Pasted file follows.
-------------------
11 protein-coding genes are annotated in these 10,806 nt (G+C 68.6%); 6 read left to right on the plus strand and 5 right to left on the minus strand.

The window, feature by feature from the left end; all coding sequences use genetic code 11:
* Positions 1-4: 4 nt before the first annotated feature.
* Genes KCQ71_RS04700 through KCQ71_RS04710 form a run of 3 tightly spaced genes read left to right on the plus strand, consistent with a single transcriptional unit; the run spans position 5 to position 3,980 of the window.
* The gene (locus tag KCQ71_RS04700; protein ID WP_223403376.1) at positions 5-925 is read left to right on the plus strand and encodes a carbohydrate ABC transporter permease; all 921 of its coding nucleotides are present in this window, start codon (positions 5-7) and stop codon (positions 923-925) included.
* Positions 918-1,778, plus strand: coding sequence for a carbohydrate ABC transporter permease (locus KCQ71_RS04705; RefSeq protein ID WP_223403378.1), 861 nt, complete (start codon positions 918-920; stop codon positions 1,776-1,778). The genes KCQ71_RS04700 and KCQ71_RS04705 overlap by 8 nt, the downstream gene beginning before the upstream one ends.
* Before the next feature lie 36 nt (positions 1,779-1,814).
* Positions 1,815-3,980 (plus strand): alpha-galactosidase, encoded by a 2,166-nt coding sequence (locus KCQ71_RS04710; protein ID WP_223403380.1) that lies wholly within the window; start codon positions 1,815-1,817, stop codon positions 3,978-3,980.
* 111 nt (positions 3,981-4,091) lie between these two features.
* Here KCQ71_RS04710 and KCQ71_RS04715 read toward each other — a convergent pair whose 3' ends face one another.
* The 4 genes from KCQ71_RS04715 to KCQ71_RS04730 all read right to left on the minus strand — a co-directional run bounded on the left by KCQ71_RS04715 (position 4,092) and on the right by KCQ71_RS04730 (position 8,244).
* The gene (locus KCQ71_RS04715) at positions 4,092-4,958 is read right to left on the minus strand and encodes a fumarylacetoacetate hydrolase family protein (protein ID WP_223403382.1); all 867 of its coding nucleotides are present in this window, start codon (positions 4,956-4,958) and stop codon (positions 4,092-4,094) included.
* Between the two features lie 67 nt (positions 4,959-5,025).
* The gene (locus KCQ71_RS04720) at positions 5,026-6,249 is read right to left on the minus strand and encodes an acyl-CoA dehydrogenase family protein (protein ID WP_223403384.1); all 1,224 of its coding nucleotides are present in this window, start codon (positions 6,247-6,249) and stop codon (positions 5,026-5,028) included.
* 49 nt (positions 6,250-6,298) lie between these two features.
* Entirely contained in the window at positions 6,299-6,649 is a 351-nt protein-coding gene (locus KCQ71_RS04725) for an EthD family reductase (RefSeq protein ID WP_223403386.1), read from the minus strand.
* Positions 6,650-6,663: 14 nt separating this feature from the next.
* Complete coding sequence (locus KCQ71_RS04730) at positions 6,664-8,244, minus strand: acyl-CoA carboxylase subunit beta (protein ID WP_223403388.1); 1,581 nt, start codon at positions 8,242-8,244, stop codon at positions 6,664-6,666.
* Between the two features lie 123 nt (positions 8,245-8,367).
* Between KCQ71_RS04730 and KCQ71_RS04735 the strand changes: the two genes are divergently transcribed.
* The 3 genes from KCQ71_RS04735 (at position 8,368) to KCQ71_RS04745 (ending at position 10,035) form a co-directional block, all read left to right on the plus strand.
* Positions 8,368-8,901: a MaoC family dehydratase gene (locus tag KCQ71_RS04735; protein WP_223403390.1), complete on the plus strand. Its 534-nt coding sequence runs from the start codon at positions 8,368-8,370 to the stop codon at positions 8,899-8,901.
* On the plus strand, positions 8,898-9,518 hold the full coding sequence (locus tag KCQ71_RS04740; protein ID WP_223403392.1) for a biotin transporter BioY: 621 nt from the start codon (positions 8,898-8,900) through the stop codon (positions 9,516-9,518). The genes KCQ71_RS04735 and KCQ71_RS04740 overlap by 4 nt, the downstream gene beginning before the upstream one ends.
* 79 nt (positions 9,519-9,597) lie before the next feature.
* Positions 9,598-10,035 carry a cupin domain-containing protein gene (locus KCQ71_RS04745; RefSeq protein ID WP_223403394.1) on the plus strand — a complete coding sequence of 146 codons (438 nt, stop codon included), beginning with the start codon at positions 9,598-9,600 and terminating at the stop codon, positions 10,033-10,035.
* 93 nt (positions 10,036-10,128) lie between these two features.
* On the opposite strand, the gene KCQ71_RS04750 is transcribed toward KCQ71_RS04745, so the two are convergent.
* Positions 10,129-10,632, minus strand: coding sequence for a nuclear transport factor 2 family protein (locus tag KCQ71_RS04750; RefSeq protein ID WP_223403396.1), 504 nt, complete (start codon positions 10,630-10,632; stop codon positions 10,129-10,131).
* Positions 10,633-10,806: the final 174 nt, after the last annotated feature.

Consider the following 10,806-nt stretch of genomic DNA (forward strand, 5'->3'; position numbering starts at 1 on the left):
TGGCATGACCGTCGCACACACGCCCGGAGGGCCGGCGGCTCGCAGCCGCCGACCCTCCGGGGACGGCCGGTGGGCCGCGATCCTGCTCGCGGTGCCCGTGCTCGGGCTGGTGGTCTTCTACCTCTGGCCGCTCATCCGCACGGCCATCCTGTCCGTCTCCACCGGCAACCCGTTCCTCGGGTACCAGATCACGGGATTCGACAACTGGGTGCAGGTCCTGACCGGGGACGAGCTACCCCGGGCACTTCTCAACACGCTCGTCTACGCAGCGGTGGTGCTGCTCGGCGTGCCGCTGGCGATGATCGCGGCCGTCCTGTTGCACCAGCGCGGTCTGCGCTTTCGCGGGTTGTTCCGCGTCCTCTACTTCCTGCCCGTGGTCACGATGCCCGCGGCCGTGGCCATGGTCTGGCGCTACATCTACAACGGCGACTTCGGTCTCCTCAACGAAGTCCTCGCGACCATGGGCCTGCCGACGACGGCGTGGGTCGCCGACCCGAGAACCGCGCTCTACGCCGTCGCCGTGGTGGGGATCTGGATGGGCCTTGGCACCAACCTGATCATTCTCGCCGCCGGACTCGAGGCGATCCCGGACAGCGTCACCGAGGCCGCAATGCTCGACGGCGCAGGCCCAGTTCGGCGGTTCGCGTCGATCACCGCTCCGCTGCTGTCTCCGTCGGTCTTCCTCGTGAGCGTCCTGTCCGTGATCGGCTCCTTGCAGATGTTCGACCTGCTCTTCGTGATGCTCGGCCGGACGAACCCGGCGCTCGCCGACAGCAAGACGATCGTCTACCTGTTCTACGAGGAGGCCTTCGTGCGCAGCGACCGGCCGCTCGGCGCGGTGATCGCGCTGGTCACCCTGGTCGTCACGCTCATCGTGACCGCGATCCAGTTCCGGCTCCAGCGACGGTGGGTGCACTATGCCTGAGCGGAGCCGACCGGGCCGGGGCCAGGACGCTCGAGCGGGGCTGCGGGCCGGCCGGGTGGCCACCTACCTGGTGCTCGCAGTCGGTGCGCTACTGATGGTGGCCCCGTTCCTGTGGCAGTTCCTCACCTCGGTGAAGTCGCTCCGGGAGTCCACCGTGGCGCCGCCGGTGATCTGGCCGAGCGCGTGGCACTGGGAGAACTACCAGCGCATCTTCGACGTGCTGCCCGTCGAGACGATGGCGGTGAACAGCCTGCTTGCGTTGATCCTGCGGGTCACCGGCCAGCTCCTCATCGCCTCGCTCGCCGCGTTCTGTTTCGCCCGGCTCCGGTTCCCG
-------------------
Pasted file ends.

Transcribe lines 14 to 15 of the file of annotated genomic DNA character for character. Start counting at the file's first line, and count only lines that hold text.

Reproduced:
* The gene (locus KCQ71_RS04720) at positions 5,026-6,249 is read right to left on the minus strand and encodes an acyl-CoA dehydrogenase family protein (protein ID WP_223403384.1); all 1,224 of its coding nucleotides are present in this window, start codon (positions 6,247-6,249) and stop codon (positions 5,026-5,028) included.
* 49 nt (positions 6,250-6,298) lie between these two features.